The Society for the
Psychological
Study of Social Issues

    

 

 

   Grants and Award Announcements
   Anila Balkissoon, SPSSI Administrative Coordinator

 


2012 Kurt Lewin Award Winner Named

The Kurt Lewin Award, SPSSI’s premier career recognition for Distinguished Research on Social Issues is being given this year to long-term member, Dr. Miles Hewstone.  Regarded by one of his nominators as “an exceptionally talented social psychologist who has made truly outstanding contributions to the development and integration of psychological research and social action,” Miles is a highly deserving honoree.  Dr. Hewstone has also made exceptional contributions to social issues research in the areas of intergroup relations and intergroup contact, and his work embodies the spirit and essence of the SPSSI mission.

Congratulations, Miles!

The 2012 Kurt Lewin Award Selection Committee consisted of Drs. Louis Penner, (Chair) Karmanos Cancer Institute, Wayne State University; Marilynn Brewer, University of South Wales; James Jones, University of Delaware; and Mark Snyder, University of Minnesota.

2011 Distinguished Service to SPSSI Awards

At SPSSI’s 75th Anniversary Gala in June, we were delighted to recognize Dr. Ann Bettencourt and Dr. Allen Omoto with the SPSSI Distinguished Service Award for 2011.  As the committee noted, “We recognize both Ann Bettencourt and Allen Omoto with the SPSSI Distinguished Service Award with gratitude, and with deep appreciation for the scope of their service to our organization and its impact to science, and to public policy at the local and national level.  We are the fortunate recipients of their energy and commitment to the basic tenets of SPSSI.” 

Thank you, Ann and Allen!

Members of the Distinguished Service Award Selection Committee consisted of Drs. Dan Perlman (Chair), University of North Carolina - Greensboro; Elizabeth Cole, University of Michigan; Victoria Esses, University of Western Ontario; and Sally Shumaker, Wake Forest University Medical Center.

The 2011 Louise Kidder Early Career Award

The Society is pleased to announce that Professor Phillip A. Hammack, Jr. is the winner of the 2011 Louise Kidder Early Career Award.

Dr. Phillip Hammack has been pursuing an exciting line of innovative research using qualitative and quantitative methods. In two major lines of research, he investigates the role of intergroup contact in the identity development of Israeli and Palestine youth and the psychological study of sexual identity and sexual minority youth by situating their lives in relation to the shifting historical and political contexts. He systematically studies social issues with scientific rigor and sophisticated understanding of social contexts, culture and the construction identity with a specific attention to the relevance of his research for social policy. His research findings are groundbreaking, making an impact on number of disciplines. Prof. Hammack has made a significant contribution in furthering our understanding of resilience of those who are culturally and politically marginalized (e.g., LGBT youth). His research program is committed to developing transformative knowledge and embodies the spirit of the Louise Kidder Early Career Award. The awards committee unanimously selects Prof. Phillip Hammack to receive the Louise Kidder Early Career Award for 2011 from the Society for the Psychological Study of Social Issues.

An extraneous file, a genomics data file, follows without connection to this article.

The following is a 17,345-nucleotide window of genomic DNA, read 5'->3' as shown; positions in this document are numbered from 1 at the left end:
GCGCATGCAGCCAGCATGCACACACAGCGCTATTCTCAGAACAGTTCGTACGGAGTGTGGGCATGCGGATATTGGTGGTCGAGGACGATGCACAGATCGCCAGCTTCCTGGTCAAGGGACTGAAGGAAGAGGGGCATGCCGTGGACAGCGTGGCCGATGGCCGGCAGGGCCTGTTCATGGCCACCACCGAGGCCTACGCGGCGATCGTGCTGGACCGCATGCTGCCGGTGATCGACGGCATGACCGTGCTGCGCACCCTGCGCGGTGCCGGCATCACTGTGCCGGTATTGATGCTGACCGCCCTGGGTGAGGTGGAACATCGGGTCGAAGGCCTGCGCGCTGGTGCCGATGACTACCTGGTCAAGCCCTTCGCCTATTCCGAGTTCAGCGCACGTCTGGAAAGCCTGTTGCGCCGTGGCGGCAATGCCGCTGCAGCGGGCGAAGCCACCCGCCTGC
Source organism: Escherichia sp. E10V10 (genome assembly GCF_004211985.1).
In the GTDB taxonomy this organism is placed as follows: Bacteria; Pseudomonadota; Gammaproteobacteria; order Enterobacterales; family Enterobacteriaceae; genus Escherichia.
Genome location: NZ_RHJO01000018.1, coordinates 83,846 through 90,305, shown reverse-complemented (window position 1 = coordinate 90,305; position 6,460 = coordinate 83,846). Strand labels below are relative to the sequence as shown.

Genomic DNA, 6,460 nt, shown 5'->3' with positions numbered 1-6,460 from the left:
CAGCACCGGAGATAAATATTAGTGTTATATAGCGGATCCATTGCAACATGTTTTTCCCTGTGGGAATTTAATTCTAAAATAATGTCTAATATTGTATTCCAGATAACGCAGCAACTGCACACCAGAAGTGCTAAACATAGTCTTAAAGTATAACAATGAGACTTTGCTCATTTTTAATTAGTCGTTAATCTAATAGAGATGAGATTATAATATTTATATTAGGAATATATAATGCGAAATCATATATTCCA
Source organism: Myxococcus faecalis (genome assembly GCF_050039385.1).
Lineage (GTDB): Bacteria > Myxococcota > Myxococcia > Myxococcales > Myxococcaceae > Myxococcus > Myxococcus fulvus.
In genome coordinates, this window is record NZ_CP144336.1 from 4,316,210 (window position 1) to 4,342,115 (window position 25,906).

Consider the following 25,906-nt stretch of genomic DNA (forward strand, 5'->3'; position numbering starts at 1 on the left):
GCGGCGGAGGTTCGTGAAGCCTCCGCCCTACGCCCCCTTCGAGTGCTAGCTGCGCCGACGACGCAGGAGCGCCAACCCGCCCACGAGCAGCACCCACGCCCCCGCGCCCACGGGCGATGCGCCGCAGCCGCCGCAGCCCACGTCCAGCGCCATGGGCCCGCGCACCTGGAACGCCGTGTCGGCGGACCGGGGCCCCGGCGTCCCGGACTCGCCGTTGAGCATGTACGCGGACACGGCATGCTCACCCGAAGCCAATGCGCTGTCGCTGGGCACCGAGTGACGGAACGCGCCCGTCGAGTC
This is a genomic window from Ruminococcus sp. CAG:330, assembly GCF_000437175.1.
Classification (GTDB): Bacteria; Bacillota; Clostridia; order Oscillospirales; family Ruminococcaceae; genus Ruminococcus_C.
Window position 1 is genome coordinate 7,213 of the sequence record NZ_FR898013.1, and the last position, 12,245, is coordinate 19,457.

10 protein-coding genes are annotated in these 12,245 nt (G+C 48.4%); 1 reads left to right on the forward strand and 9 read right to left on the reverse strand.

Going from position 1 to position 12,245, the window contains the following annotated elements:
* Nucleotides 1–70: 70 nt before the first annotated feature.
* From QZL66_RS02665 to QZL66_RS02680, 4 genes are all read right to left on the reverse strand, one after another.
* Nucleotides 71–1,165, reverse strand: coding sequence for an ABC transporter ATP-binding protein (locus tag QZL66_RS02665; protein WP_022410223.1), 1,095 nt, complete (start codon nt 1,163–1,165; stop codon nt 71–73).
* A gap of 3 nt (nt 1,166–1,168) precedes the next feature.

The 2011 Selection Committee and co-authors of award citation consisted of Drs. Ram Mahalingam (Chair), University of Michigan; Nicola Curtin, University of Michigan; and Peter Hegarty, University of Surrey.  

2011 Gordon Allport Intergroup Relations Prize 

This award is given annually to "the best paper or article of the year on intergroup relations" - a field about which Professor Allport cared deeply. The research area of intergroup relations includes such dimensions as age, gender, and socioeconomic status, as well as ethnicity.

The 2011 Gordon Allport Prize was awarded to Drs. Richard Crisp and Rhiannon Turner for their submission entitled, "Congnitive adaptation to the experience of social and cultural diversity".   This year, honorable mention was given to Drs. Kristin Laurin, Grainne M. Fitzsimons, and Aaron C. Kay for their submission entitled, "Social disadvantage and the self-regulatory function of justice beliefs."

We congratulate these scholars.

2011 Social Issues Dissertation Awards

The Social Issues Dissertation Award was established to encourage excellence in socially relevant research.  The 2011 Selection Committee consisted of Drs. Lisa Lockhart (Chair), University of the Incarnate Word; Todd Nelson, California State University – Stanislaus; Elizabeth Page-Gould, University of Toronto Scarborough; and Rhonda White, University of South Carolina.